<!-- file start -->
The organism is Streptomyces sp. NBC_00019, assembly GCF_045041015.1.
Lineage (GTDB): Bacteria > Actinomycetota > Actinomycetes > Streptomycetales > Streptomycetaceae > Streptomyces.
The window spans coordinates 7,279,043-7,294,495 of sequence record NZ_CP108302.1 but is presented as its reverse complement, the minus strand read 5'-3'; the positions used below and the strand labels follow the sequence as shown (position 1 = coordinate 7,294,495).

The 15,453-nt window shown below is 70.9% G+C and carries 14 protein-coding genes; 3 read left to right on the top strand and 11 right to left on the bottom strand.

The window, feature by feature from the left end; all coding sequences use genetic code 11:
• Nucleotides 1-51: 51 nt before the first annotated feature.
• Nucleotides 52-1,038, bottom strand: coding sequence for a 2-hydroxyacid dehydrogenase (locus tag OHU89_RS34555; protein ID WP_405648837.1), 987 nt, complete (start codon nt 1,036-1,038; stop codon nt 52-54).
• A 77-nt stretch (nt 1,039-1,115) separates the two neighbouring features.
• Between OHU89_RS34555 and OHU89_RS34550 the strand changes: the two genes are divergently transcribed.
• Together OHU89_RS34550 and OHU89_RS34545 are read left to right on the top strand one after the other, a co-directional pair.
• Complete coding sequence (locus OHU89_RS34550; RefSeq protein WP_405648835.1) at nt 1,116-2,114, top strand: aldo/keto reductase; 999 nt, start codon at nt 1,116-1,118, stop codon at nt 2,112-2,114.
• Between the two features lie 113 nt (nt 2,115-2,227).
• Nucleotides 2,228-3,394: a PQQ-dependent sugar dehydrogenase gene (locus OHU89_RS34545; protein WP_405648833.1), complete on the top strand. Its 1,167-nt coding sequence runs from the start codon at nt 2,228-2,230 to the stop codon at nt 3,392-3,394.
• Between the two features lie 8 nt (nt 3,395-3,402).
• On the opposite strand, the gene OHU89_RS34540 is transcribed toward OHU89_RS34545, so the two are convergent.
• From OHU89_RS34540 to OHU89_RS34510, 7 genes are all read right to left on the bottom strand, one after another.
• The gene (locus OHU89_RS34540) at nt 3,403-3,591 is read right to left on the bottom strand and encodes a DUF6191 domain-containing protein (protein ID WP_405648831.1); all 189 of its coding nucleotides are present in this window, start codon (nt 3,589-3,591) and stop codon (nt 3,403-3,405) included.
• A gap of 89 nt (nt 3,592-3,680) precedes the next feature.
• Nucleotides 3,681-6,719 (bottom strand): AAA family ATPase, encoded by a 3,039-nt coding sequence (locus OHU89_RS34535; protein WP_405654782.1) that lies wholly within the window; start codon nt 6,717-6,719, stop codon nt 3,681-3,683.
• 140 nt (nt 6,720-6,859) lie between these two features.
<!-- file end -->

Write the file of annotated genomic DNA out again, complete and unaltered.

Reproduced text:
The organism is Streptomyces sp. NBC_00019, assembly GCF_045041015.1.
Lineage (GTDB): Bacteria > Actinomycetota > Actinomycetes > Streptomycetales > Streptomycetaceae > Streptomyces.
The window spans coordinates 7,279,043-7,294,495 of sequence record NZ_CP108302.1 but is presented as its reverse complement, the minus strand read 5'-3'; the positions used below and the strand labels follow the sequence as shown (position 1 = coordinate 7,294,495).

The 15,453-nt window shown below is 70.9% G+C and carries 14 protein-coding genes; 3 read left to right on the top strand and 11 right to left on the bottom strand.

The window, feature by feature from the left end; all coding sequences use genetic code 11:
• Nucleotides 1-51: 51 nt before the first annotated feature.
• Nucleotides 52-1,038, bottom strand: coding sequence for a 2-hydroxyacid dehydrogenase (locus tag OHU89_RS34555; protein ID WP_405648837.1), 987 nt, complete (start codon nt 1,036-1,038; stop codon nt 52-54).
• A 77-nt stretch (nt 1,039-1,115) separates the two neighbouring features.
• Between OHU89_RS34555 and OHU89_RS34550 the strand changes: the two genes are divergently transcribed.
• Together OHU89_RS34550 and OHU89_RS34545 are read left to right on the top strand one after the other, a co-directional pair.
• Complete coding sequence (locus OHU89_RS34550; RefSeq protein WP_405648835.1) at nt 1,116-2,114, top strand: aldo/keto reductase; 999 nt, start codon at nt 1,116-1,118, stop codon at nt 2,112-2,114.
• Between the two features lie 113 nt (nt 2,115-2,227).
• Nucleotides 2,228-3,394: a PQQ-dependent sugar dehydrogenase gene (locus OHU89_RS34545; protein WP_405648833.1), complete on the top strand. Its 1,167-nt coding sequence runs from the start codon at nt 2,228-2,230 to the stop codon at nt 3,392-3,394.
• Between the two features lie 8 nt (nt 3,395-3,402).
• On the opposite strand, the gene OHU89_RS34540 is transcribed toward OHU89_RS34545, so the two are convergent.
• From OHU89_RS34540 to OHU89_RS34510, 7 genes are all read right to left on the bottom strand, one after another.
• The gene (locus OHU89_RS34540) at nt 3,403-3,591 is read right to left on the bottom strand and encodes a DUF6191 domain-containing protein (protein ID WP_405648831.1); all 189 of its coding nucleotides are present in this window, start codon (nt 3,589-3,591) and stop codon (nt 3,403-3,405) included.
• A gap of 89 nt (nt 3,592-3,680) precedes the next feature.
• Nucleotides 3,681-6,719 (bottom strand): AAA family ATPase, encoded by a 3,039-nt coding sequence (locus OHU89_RS34535; protein WP_405654782.1) that lies wholly within the window; start codon nt 6,717-6,719, stop codon nt 3,681-3,683.
• 140 nt (nt 6,720-6,859) lie between these two features.